The Louisiana Supreme Court ruled last Friday that a priest has no duty to report confidential information heard during a sacramental confession, including information regarding the sexual abuse of children.

Friday’s ruling was an effort to clear up “widespread confusion” caused by its 2014 decision two years ago in a case involving the Roman Catholic Dioces of Baton Rouge.

The case involves Rebecca Mayeus who claimed that in 2008, when she was a minor, she told Fr. Jeff Bayhi (pictured below) during confession that she had been abused by a parish member. In 2009, she sued the now-deceased parishioner, the diocese, and Fr. Bayhi for allegedly knowing about the abuse but doing nothing to stop it and for not reporting it under the state’s mandatory reporting law.


Photo: Shreveport Times

The case made national news when Fr. Bayhi refused to testify as to whether the conversation he had with Mayeux even took place, because of the seal of Confession. Under Catholic Canon Law, priests may not reveal the contents of a sacramental confession or even say whether the confession even took place. To do so would be a clear violation of that law and result in immediate excommunication from the church.

At odds with this Canon Law is Louisiana’s mandatory reporting law that an adult, if told of a possible case of sexual abuse of a minor, must report the case to the authorities.

In a 2014 ruling in the case, the state Supreme Court said a dispute remained “concerning whether the communications between the child and the priest were confessions per se and whether the priest obtained knowledge outside the confessional that would trigger his duty to report” sexual abuse allegations.

The Supreme Court conceded on Friday that it never “conclusively determined” whether a priest, in administering sacramental confession, is a mandatory reporter of child abuse under provisions of the Louisiana Children’s Code. Such a determination would make priests subject to the mandatory duty to report under the code. The court sought to clear up this ambiguity on Friday by deciding that “Any communication made to a priest privately in the sacrament of confession for the purpose of confession, repentance, and absolution is a confidential communication … and the priest is exempt from mandatory reporter status …”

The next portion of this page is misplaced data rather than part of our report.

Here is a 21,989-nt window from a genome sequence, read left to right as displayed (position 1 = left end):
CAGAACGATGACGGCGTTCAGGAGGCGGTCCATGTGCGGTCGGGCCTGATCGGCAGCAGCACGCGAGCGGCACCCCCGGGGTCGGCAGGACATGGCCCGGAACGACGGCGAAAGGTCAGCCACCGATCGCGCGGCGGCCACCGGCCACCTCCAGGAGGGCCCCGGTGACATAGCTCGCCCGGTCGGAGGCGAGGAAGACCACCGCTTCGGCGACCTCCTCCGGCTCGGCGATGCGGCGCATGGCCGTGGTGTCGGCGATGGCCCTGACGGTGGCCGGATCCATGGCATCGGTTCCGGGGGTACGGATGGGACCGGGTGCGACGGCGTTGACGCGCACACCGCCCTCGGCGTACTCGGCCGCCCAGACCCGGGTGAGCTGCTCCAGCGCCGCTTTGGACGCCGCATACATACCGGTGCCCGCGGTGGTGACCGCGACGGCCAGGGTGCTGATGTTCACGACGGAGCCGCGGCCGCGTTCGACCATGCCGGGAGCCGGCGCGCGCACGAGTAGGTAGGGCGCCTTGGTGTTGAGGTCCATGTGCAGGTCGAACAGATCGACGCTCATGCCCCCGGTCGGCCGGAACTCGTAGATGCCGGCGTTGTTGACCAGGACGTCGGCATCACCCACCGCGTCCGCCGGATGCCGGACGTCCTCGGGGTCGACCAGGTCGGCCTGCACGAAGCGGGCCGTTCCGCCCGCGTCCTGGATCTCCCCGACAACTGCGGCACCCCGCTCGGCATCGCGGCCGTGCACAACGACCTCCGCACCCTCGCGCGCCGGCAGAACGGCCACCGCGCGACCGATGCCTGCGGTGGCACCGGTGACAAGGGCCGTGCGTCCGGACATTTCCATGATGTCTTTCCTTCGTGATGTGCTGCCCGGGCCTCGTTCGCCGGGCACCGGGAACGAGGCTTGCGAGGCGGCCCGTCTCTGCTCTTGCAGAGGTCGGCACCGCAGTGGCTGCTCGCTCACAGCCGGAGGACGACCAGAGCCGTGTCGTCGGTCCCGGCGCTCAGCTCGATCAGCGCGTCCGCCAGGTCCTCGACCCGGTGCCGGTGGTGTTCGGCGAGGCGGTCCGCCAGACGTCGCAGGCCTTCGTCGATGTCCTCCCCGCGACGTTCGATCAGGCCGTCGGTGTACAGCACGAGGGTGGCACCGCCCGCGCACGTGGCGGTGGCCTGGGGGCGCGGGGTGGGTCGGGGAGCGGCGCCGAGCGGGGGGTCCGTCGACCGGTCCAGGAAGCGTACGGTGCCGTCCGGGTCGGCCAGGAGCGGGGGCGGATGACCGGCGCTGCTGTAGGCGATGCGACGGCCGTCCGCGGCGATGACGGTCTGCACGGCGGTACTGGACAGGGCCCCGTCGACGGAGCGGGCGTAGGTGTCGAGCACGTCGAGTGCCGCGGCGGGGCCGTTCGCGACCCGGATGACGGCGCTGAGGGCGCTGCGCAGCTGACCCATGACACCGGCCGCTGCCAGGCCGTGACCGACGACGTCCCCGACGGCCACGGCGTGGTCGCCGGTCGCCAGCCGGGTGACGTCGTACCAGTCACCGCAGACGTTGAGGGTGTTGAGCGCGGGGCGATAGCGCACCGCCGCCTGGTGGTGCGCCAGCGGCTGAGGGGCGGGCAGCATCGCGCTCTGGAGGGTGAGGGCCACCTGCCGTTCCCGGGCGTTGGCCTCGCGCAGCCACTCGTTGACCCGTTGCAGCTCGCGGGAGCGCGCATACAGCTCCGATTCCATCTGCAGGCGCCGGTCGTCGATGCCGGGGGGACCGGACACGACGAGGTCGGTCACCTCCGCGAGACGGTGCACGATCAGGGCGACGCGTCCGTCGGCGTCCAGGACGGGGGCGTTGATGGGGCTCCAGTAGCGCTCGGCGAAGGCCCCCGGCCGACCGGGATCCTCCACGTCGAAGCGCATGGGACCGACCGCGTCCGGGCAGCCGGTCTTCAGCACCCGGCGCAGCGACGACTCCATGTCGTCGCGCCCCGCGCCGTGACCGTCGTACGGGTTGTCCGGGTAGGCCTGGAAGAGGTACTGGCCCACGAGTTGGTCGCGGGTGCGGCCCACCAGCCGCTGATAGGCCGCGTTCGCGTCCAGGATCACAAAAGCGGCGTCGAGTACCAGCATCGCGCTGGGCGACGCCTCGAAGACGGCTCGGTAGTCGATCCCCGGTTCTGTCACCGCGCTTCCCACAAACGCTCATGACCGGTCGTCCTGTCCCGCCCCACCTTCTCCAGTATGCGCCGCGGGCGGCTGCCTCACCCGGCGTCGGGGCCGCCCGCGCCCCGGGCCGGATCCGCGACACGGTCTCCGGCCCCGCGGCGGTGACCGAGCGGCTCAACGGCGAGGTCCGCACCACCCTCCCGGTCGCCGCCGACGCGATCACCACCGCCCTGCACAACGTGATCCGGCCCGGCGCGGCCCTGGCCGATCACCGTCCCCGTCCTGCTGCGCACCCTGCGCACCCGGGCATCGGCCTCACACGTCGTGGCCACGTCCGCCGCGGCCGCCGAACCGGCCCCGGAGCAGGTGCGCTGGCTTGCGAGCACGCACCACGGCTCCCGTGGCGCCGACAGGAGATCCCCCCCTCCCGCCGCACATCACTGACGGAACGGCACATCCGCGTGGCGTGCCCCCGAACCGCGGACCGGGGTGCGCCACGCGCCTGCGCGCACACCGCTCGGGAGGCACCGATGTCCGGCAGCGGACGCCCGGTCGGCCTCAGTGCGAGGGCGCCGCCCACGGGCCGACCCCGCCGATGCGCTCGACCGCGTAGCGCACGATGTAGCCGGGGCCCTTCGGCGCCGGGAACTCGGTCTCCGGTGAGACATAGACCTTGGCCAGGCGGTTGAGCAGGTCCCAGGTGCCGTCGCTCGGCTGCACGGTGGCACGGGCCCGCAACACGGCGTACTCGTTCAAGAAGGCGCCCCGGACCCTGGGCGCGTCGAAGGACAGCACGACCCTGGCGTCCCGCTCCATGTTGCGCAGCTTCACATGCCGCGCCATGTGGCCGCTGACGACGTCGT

The Baton Rouge Diocese issued a statement late Friday saying it was very pleased with “the Louisiana Supreme Court’s recent opinion, which affirms the sanctity of the Sacrament of Reconciliation.”

While the Baton Rouge Diocese was pleased with the ruling, many people were not. Critics of the decision hold that children will suffer because of this ruling. They contend that a priest has a higher moral obligation to protect children from abuse and if they have knowledge of abuse, whether it is in confession or not, they have an obligation to report it. They question whether church law can or should be held higher the civil law.


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